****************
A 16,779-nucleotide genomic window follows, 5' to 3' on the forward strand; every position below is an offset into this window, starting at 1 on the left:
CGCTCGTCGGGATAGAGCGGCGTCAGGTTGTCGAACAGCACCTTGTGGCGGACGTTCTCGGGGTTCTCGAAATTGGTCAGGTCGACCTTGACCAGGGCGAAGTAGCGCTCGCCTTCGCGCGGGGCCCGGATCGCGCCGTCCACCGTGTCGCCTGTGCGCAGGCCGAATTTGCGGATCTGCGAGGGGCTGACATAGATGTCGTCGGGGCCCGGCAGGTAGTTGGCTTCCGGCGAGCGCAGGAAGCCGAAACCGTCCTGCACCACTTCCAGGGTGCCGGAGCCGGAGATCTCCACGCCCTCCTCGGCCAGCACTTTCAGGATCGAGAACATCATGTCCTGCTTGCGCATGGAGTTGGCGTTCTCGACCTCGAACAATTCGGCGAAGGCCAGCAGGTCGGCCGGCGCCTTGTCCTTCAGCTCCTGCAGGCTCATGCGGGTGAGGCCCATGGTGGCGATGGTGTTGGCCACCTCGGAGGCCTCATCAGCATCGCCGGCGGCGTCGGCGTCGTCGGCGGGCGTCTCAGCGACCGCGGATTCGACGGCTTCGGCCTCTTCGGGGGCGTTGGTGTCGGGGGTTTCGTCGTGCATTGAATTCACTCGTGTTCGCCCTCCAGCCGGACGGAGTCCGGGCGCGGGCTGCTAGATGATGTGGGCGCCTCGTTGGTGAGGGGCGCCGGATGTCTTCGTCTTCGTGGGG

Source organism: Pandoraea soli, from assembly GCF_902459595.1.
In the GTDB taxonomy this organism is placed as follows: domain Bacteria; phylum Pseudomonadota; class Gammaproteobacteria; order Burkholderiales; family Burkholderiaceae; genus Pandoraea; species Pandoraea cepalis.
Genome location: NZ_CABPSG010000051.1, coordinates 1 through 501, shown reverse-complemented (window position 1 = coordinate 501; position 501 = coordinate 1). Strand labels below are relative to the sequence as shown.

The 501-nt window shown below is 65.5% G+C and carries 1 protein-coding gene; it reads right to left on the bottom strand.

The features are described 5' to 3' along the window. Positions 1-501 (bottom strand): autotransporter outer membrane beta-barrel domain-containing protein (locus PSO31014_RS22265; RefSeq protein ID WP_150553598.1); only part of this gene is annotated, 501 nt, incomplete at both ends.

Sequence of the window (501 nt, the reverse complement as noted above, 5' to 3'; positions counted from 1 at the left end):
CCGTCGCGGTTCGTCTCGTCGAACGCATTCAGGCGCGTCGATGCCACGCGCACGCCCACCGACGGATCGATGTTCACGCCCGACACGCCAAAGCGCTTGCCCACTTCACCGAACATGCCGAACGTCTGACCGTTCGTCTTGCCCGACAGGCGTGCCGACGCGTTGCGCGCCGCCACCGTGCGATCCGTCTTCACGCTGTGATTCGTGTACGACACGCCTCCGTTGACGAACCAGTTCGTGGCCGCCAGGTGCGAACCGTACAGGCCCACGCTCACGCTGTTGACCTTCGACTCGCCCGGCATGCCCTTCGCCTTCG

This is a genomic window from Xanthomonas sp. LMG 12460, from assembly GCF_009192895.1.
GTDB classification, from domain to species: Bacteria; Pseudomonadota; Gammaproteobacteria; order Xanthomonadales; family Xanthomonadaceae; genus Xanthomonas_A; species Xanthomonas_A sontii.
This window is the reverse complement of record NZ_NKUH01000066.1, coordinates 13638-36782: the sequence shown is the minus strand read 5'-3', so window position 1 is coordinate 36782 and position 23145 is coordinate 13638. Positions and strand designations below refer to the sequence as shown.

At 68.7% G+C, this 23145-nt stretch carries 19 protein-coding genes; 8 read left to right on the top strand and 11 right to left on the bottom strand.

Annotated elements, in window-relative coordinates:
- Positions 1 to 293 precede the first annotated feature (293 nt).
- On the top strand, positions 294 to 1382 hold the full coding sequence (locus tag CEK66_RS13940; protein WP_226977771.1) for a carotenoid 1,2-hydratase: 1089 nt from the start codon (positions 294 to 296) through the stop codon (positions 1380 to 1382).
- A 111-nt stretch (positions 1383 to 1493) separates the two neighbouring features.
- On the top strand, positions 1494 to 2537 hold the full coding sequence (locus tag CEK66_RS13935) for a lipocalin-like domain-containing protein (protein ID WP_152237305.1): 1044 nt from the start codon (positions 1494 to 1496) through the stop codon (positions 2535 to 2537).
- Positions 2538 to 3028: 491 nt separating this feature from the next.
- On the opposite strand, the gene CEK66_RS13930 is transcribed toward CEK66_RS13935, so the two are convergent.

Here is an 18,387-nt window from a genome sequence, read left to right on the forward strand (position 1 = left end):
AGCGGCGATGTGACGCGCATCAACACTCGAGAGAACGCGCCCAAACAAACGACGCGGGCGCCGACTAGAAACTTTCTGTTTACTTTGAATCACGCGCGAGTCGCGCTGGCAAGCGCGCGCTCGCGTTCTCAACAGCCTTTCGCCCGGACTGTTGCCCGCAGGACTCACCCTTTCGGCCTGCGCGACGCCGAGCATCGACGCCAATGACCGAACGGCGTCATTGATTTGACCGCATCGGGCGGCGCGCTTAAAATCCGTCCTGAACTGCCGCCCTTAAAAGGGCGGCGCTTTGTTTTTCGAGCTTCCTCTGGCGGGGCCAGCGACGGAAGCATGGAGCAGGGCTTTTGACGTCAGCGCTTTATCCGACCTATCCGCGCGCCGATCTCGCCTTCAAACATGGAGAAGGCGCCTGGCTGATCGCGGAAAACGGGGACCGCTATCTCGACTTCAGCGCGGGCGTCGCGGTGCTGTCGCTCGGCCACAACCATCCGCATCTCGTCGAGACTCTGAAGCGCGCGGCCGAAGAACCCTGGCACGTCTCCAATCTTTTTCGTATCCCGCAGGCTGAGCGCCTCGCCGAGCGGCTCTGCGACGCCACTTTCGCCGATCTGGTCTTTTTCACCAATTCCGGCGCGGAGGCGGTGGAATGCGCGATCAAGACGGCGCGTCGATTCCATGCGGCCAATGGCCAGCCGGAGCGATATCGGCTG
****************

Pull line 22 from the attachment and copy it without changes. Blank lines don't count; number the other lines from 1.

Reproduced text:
AGCGGCGATGTGACGCGCATCAACACTCGAGAGAACGCGCCCAAACAAACGACGCGGGCGCCGACTAGAAACTTTCTGTTTACTTTGAATCACGCGCGAGTCGCGCTGGCAAGCGCGCGCTCGCGTTCTCAACAGCCTTTCGCCCGGACTGTTGCCCGCAGGACTCACCCTTTCGGCCTGCGCGACGCCGAGCATCGACGCCAATGACCGAACGGCGTCATTGATTTGACCGCATCGGGCGGCGCGCTTAAAATCCGTCCTGAACTGCCGCCCTTAAAAGGGCGGCGCTTTGTTTTTCGAGCTTCCTCTGGCGGGGCCAGCGACGGAAGCATGGAGCAGGGCTTTTGACGTCAGCGCTTTATCCGACCTATCCGCGCGCCGATCTCGCCTTCAAACATGGAGAAGGCGCCTGGCTGATCGCGGAAAACGGGGACCGCTATCTCGACTTCAGCGCGGGCGTCGCGGTGCTGTCGCTCGGCCACAACCATCCGCATCTCGTCGAGACTCTGAAGCGCGCGGCCGAAGAACCCTGGCACGTCTCCAATCTTTTTCGTATCCCGCAGGCTGAGCGCCTCGCCGAGCGGCTCTGCGACGCCACTTTCGCCGATCTGGTCTTTTTCACCAATTCCGGCGCGGAGGCGGTGGAATGCGCGATCAAGACGGCGCGTCGATTCCATGCGGCCAATGGCCAGCCGGAGCGATATCGGCTG